Music Industry to Donate to Fight Racial Injustice
After uniting around #blackouttuesday on June 2, the music industry soldiers on in the fight against racism in America. Following in the footsteps of Canadian star The Weeknd, who donated $500,000 to black causes, the American arm of Sony Music Group announced the launch of a $100 million fund to “support social justice and anti-racist initiatives around the world”.
Last week, Warner Music Group and the Blavatnik Family Foundation pledged a $100 million fund to “support charitable causes related to the music industry, social justice and campaigns against violence and racism”.
Meanwhile, Universal Music’s biggest label Republic (Drake, Taylor Swift, The Weeknd…) decided to remove the word ‘urban’ from the company’s verbiage. Republic deemed the word dated and an inaccurate generalisation of a number of culturally rich music genres including R&B, rap, trap, grime and hip hop. It deplores the reference to a prejudiced idea of low-incomes and unsafe spaces, which has no place in 2020 onwards.
“Music companies have rushed to pledge solidarity with the Black community since the atrocity committed against Mr. Floyd. But I often remind my team of a fact that might seem odd for a music man to point out: ‘People see better than they hear’ says Jon Platt, Chairman and CEO of Sony/AT.
(Image creds: Medium)
Pride 2020: The Show Must Go On(line)
This time last year, the LGBTQ+ community was gathering unprecedented numbers of members and allies marching on the streets of countless cities across the globe. Hopes that Pride parades would be spared by the wave of cancellations that hit the live event industry due to the virus were dashed in March. But parade bodies and LGBTQ+ media brands and allies intend to use this unique moment in time as an opportunity to amplify queer rights online.
To celebrate Pride’s golden jubilee, parade organisers are planning a foray of digital festivals. Pink News, Condé Nast are organising virtual marches under the banners ‘Pride for All’ and ‘Out Now Live’. Gay Times is capturing the experiences of LGBTQ+ members into a Pride capsule and Pride in London is introducing #YouMeUsWe, hoping to galvanize 30,000 people to unite for queer rights.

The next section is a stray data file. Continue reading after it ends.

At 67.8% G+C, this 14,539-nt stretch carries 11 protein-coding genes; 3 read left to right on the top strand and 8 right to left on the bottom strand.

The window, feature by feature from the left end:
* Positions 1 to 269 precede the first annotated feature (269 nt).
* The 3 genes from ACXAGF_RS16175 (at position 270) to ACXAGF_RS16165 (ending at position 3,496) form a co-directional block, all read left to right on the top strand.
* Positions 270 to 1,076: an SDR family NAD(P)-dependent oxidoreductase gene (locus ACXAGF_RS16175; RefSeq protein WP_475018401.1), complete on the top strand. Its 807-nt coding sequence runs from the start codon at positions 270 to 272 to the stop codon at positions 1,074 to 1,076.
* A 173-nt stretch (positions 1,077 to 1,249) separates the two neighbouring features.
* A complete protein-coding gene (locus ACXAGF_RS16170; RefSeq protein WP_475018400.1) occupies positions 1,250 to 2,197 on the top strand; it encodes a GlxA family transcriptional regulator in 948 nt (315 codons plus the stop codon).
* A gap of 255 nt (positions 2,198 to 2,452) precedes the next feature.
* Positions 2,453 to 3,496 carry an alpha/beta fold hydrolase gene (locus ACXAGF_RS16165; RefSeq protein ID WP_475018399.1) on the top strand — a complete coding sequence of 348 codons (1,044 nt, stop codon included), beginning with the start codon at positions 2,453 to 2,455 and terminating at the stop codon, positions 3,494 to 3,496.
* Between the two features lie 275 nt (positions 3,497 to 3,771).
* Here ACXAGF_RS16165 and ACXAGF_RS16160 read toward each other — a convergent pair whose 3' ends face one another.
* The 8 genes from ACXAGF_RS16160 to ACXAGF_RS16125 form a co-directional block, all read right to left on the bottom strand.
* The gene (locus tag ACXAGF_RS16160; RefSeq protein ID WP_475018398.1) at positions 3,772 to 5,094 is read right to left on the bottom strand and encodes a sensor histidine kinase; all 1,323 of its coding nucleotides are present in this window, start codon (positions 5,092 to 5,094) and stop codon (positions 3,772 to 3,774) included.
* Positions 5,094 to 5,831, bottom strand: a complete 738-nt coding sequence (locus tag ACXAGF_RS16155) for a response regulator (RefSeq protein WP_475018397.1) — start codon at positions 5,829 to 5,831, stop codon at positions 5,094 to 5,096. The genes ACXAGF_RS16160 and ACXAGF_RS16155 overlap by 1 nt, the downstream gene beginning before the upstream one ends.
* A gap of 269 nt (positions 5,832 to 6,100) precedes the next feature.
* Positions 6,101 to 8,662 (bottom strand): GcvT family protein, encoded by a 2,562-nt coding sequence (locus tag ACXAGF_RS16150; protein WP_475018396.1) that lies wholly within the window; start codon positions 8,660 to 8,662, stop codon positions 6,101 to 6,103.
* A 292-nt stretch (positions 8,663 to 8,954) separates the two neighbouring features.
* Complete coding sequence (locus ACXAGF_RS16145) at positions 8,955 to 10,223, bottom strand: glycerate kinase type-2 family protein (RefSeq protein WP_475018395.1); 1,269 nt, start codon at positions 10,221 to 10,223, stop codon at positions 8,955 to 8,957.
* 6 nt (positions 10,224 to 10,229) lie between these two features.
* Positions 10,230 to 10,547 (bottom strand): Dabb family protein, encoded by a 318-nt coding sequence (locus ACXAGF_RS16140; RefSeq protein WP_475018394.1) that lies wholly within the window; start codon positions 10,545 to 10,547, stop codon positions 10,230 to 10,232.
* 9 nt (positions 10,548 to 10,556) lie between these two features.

“One thing that I think far too often goes ignored is the fact that not all Prides are accessible. Whether it comes to age, to people with anxiety, to people with disability – in having a virtual pride and trying to make it as big and bold and bright as possible, you really enable people from all walks of life to engage with it in a new way,” explains Sewell, executive director of virtual LGBTQ+ festival ‘Themfest’ on the benefits of a digital Pride.
(Image creds: The Drum)
Instagram Introduces Ads on IGTV and Live
Next week, Instagram will introduce sponsored messages from major advertisers including Ikea, Puma and Sephora on the IGTV of 200 approved content creators. The initial format of ads will be a vertical 15 seconds video that appears after users click on IGTV. The platform will redistribute 55% of the advertising revenue to the content creator.
The objective is for Instagram to play a bigger role in how content creators monetise their content to both make its platform more attractive for users and generate incremental revenue. To do so, they have to ensure that the content is suitable for advertisers by imposing a special brand-friendly content policy that creators will have to abide by.
The platform is hoping to generate enough view counts to incentivise content creators to prioritise vertical video content, thus taking market shares away from YouTube. Starting next month, content creators will also be able to sell badges through their Instagram Live.
(Image creds: The Verge)
Facebook to ‘Review’ Policies on State Speech Promoting Violence
On May 29th, Mark Zuckerberg said that Facebook would not take action against President Trump’s “looting” post threatening to shoot protesters, even after Twitter indicated that it was violating its rule against glorifying violence.
Last week, 140 scientists and members of the Chan Zuckerberg Initiative, a philanthropic organisation founded by Zuckerberg and his wife Chang to use technology to solve social challenges, sent a letter to Facebook’s CEO urging him to take action.
On Friday, Zuckerberg released a statement pledging to review its controversial stance around “threats of state use of force.” This will take the shape of labels that read: “This publisher is wholly or partially under the editorial control of a state. This is determined by a range of factors, including but not limited to funding, structure and journalistic standards.” These accounts will be banned from purchasing ads on the platform starting this Summer.
In his statement, Facebook’s CEO was also one of the few tech leaders to personally support the Black Lives Matter movement: “To members of our Black community: I stand with you. Your lives matter. Black lives matter.”
(Image creds: The Verge)
Finally, for our previous #SocialShort, click here.